Minot attorney Thomas J. Gunderson, 78, died July 22. His funeral is scheduled in New Town at Saint Anthony's Catholic Church at 11 a.m. on Wednesday, July 29. Internment of ashes will be at Saint Anthony's Catholic Cemetery, with a celebration of his life and meal to follow at Four Bears Park, Southeast side.
Tom, also known as Tommy Gun, Gundy, the Gundy Man, Lord Gundy, and Son of a Gunder, was respected and loved by family and friends. Born on December 27, 1940, Tom grew to embody a true gentleman in the best sense of the word.
A friend recently recalled the first time he met Tom in 2008. It was a lunch meeting where Tom and two of his colleagues were introduced as the Public Defender Team for Minot. As a prosecutor, the friend was instantly struck by Tom’s gregarious and friendly personality. More so, he – like so many others — recognized Gundy’s determination to offer legal help to those who had no money. He worked at the legal services office in New Town, N.D.
He later went to work in Minot, which was one of the first public defender offices in North Dakota. As such, the Minot newspaper wrote about the public defender office and profiled Tom for a feature story on September 17, 2008. Tom was described as “a jovial fellow,” a man “quick with a smile and kind word,” and “good-spirited.” The reporter mused it was difficult to envision Tom in the rough world of being a trial lawyer, but noted “for 36 years he’s done just that.”
Those who knew Tommy Gun were aware of his stories of mischief in his Turtle Lake childhood, his Army service in Germany where he was in the same tank battalion as Elvis Presley, his law school escapades, and his career as a legal services attorney at Fort Berthold. Tom married the love of his life, G. Janet “Gertsy” (Spotted Bear) Gunderson. He instantly stepped up to the plate as a father to his four stepchildren; Jodi Rave (Frankie), Carlin Rave Jr., Tiffany Rave (Omar), and Whitney Bell (Tarina). They later adopted a child, Jordan Rose Spotted Bear Gunderson.
During their marriage, Tom launched his own private law practice in New Town. Outside of his office, near the current tribal courthouse, Tom posted a prominent sign outside his law office. The sign read: Tom Gunderson “Warrior for Justice.” The sign remained for years after Tom had moved to Minot. It was a tribute to the service he provided in the tribal community. Tom, as a legal services advocate, and Gertsy, as director of the MHA Department of Social Services, were a positive force in the lives of countless Mandan, Hidatsa and Arikara families. Gertsy accepted and appreciated Tom’s humor. After her death, he missed her for the rest of his days.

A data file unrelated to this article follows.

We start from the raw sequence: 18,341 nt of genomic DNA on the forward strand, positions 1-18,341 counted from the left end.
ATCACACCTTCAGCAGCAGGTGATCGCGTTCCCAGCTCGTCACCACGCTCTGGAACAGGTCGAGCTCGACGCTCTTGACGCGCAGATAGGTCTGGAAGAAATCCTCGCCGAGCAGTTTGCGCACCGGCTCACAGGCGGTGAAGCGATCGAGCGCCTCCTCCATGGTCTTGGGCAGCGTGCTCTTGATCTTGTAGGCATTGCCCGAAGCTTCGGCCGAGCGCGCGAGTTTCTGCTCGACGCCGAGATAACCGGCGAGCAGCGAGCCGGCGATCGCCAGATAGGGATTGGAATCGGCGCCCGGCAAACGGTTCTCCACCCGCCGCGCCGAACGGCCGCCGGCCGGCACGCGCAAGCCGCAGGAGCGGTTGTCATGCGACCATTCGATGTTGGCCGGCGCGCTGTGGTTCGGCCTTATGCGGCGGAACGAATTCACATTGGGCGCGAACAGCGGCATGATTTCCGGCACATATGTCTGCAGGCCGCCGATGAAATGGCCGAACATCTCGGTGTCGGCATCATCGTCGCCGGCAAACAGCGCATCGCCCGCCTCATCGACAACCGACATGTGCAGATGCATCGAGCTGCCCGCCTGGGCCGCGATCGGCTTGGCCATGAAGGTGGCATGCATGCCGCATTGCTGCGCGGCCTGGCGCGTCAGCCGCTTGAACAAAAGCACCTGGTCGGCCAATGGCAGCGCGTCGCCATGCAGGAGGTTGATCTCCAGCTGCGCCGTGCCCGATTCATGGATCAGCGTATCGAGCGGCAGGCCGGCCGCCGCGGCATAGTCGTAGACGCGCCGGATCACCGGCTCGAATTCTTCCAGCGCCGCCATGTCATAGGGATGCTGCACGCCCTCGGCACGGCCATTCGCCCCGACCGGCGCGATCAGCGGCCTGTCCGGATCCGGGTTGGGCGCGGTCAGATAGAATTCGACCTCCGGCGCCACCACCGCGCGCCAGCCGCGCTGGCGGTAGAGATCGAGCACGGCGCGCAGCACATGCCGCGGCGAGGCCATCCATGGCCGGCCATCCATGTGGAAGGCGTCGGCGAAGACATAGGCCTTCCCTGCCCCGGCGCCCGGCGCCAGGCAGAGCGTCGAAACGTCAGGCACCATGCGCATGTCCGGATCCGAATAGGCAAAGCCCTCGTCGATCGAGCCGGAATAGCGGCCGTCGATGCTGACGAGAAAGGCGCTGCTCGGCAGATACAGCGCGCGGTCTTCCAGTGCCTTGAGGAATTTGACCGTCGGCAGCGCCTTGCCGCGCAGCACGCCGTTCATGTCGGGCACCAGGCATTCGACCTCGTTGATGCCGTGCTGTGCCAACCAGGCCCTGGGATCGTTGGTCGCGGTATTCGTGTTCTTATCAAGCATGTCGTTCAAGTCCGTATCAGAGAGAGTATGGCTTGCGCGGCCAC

She used to say Tom was the only honest lawyer she knew. That’s because Tom cared little for money, privilege, power or fame. When lawyers get together there are bound to be “war stories” about various courtroom experiences. Unlike many, Tom never boasted or told self-serving stories about his skills or legal prowess. Rather, he focused on the positive traits and inherent worth of his clients. Tom Gunderson earned his law degree at the University of North Dakota. During his life, he worked at legal services, law firms in Bismarck and Dickinson, private practice, the city of Minot, and he also served as a judge at the Fort Berthold and Standing Rock reservations.
As a lawyer, Tom wanted all people to get a fair shake, especially those confronted by power and societal influence. Tom was a keen student of history and worried about authoritarian tendencies in our country, whether from the right or left, which may serve to undermine our democracy.
We now say farewell to our jovial Warrior for Justice. His humor, kindness, goodness have certainly left an indelible imprint on us all. He will be missed dearly by his grandchildren: James “Jimmy” Brugh — and great-grandchildren, Alexandrea, Jayley and Max Brugh — also, Tierra Rave, Victoria Fox, Castle Fox, Luke Rabbithead, Rave Rabbithead, David Dobbs, and the Bells — Symbria, Ariana, Xavier, Xaria, Brycen, Blayze and Sayara.
Tom is survived by his brothers Rob Gunderson of Turtle Lake and Mike Gunderson (Sue) of Yakama, Washington. He is proceeded in death by his father Gunder Gunderson, 1989, mother Clara Gunderson, 2001, and G. Janet “Gertsy” Gunderson, 2003.
Link to "Tom Gunderson remembered as 'Warrior for Justice'": https://www.buffalosfire.com/tom-gunderson-remembered-as-warrior-for-justice/